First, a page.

Brussels, 10 th June 2009
The European Commission has decided to impose a fine of 20 million euros on Electrabel, an electricity producer and retailer belonging to the Suez Group (now GDF Suez) for acquiring control of Compagnie Nationale du Rhône (CNR), another electricity producer, without having received prior approval under the EU Merger Regulation. The Commission concluded that the infringement lasted for a significant period and that Electrabel should have been aware of its obligation to receive Commission approval before proceeding with the acquisition. The EU Merger Regulation requires concentrations of a European dimension to be notified to the Commission before their implementation so that the Commission can examine whether a concentration would significantly impede effective competition in the European Economic Area (EEA) or any substantial part of it. This is known as the 'standstill obligation'.
Competition Commissioner Neelie Kroes said: "It is essential for effective merger control that companies respect scrupulously the requirement to notify concentrations of a European dimension to the Commission before they are implemented. Implementing a transaction which has not received the clearance foreseen in EU law constitutes a serious breach of the Merger Regulation. Today's decision sends a clear signal that the Commission will not tolerate breaches of this fundamental rule of the EU merger control system."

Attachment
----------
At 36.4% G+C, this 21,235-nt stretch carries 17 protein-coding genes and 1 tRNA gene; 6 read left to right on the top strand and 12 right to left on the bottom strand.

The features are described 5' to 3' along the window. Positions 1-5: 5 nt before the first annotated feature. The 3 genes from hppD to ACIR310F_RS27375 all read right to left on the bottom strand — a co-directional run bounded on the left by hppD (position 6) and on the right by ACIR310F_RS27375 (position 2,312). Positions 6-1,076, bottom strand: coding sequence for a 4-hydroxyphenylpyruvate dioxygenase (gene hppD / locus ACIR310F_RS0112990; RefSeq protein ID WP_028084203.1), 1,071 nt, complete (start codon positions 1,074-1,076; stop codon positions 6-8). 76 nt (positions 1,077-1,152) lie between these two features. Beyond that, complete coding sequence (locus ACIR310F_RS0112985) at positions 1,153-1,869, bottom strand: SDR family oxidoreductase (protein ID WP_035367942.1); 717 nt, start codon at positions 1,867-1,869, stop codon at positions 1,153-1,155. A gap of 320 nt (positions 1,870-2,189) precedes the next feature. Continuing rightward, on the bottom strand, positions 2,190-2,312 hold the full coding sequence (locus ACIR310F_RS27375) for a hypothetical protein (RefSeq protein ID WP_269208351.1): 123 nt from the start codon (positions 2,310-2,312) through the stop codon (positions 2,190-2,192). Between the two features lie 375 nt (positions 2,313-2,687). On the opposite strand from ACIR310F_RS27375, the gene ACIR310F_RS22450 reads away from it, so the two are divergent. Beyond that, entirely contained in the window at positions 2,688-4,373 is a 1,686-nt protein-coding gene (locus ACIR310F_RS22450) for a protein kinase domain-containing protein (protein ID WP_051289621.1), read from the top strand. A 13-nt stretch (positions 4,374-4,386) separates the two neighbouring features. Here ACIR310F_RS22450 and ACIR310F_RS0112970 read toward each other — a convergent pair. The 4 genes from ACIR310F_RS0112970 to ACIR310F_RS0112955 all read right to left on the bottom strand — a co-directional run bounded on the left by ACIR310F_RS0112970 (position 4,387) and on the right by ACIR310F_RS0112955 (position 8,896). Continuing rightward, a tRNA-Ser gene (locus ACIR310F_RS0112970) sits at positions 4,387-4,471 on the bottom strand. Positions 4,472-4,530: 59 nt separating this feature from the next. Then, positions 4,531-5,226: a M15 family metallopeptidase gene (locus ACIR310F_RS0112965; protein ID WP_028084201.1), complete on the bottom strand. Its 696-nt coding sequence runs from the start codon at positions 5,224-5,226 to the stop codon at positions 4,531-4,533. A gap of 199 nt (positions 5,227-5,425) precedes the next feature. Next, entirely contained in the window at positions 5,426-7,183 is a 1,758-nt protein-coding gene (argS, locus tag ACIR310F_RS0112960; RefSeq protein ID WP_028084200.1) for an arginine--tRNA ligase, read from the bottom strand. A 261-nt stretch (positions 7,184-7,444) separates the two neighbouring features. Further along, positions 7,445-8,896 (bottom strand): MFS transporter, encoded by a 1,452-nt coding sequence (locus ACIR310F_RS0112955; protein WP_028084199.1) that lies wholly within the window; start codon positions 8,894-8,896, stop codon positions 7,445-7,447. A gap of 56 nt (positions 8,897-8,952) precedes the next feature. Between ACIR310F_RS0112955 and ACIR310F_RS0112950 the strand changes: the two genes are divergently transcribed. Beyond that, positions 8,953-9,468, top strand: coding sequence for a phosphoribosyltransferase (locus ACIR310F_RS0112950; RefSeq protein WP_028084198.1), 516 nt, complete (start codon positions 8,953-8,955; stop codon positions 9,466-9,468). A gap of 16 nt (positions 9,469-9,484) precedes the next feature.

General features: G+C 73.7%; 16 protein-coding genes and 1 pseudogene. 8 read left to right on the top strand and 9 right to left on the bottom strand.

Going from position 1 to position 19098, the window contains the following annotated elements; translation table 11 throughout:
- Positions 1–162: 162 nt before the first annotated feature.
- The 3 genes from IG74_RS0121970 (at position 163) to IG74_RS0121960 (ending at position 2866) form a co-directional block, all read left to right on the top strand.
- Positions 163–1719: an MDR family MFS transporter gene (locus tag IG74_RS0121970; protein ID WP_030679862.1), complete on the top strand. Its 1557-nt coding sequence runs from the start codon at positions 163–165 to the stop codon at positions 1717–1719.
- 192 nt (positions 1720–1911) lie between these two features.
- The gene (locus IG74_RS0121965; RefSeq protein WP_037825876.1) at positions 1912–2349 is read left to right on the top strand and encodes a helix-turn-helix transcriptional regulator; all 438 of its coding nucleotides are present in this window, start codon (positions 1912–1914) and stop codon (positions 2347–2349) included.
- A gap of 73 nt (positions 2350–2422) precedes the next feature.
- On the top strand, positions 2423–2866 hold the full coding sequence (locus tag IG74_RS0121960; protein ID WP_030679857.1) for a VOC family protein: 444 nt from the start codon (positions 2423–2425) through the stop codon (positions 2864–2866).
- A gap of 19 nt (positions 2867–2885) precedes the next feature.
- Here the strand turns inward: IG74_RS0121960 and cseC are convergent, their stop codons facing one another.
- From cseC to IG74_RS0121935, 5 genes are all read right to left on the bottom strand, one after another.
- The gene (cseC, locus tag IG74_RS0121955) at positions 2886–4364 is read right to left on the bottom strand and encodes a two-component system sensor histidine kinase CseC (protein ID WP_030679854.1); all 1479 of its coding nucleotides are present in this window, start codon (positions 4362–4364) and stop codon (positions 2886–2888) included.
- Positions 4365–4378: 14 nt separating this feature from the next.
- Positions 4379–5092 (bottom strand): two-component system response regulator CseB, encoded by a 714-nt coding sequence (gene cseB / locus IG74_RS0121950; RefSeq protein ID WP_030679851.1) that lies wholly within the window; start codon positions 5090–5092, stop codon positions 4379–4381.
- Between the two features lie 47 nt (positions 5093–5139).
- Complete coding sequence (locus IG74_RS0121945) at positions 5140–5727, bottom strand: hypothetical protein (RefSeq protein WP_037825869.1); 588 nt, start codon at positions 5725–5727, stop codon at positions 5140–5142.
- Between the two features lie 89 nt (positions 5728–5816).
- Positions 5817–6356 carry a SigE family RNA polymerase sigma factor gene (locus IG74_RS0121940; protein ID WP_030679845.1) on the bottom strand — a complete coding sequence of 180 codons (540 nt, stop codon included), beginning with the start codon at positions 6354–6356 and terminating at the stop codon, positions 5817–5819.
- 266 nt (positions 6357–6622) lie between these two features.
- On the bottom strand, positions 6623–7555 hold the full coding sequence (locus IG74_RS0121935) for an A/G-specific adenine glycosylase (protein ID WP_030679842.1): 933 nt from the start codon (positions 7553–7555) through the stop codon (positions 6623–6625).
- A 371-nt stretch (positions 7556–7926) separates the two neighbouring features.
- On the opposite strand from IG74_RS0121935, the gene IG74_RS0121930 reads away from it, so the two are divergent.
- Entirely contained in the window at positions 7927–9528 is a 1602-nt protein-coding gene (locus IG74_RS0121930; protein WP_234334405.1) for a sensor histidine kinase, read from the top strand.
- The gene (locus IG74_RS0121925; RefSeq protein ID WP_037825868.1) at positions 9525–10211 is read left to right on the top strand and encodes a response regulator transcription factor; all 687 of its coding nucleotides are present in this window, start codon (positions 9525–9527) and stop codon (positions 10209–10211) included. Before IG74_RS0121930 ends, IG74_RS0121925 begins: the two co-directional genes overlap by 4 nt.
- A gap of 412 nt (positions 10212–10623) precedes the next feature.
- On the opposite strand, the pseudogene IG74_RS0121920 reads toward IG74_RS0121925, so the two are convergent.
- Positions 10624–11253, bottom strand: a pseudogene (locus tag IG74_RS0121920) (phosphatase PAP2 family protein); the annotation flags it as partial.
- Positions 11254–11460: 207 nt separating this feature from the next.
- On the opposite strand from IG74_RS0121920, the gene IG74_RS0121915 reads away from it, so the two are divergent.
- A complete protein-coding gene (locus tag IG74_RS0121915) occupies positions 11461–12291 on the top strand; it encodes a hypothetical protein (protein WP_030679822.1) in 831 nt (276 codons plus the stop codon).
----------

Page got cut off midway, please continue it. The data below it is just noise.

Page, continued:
However, the Commission had left open the precise date at which Electrabel had acquired control of the CNR within the meaning of the Merger Regulation, as this was not a factor in the substantive assessment of the concentration. The Commission has now completed its investigation on this issue and concluded that Electrabel already acquired de facto sole control of CNR in December 2003, i.e. more than four years before the notification.
In particular, by acquiring in December 2003 the shares of CNR held by EDF, the leading electricity producer in France, Electrabel became by far CNR's largest shareholder holding close to 50% of CNR's shares. The Commission's investigation found that due to the wide dispersion of the remaining shares and past attendance rates at CNR's shareholders' meetings, Electrabel enjoyed a stable majority at such meetings.
This was reinforced by other factors, notably the fact that Electrabel was the sole industrial shareholder of CNR and had taken over the role previously held by EDF in the operational management of the power plants and the marketing of electricity of CNR following the commitments given by EDF to obtain clearance of its merger with EnBW (see ).
The Commission therefore found that Electrabel has breached its obligation not to implement its acquisition of control before obtaining the Commission's authorisation, and that the infringement lasted for a significant period of time.
According to the Merger Regulation, the Commission can impose a fine of up to 10% of the aggregated turnover of the companies concerned for this type of infringement.
In setting the amount of the fine, the Commission has taken into account the seriousness of the infringement, the fact that the standstill obligation is a cornerstone of the EU merger control system and the duration of the infringement.
Electrabel is a large company with experience in EU merger procedures and should have known that the 2003 transaction resulted in an acquisition of control requiring notification to the Commission under the EU Merger Regulation.
However in its assessment, the Commission has taken into account the fact that the transaction has not given rise to any competition concerns and that Electrabel subsequently voluntarily informed the Commission of the acquisition of control .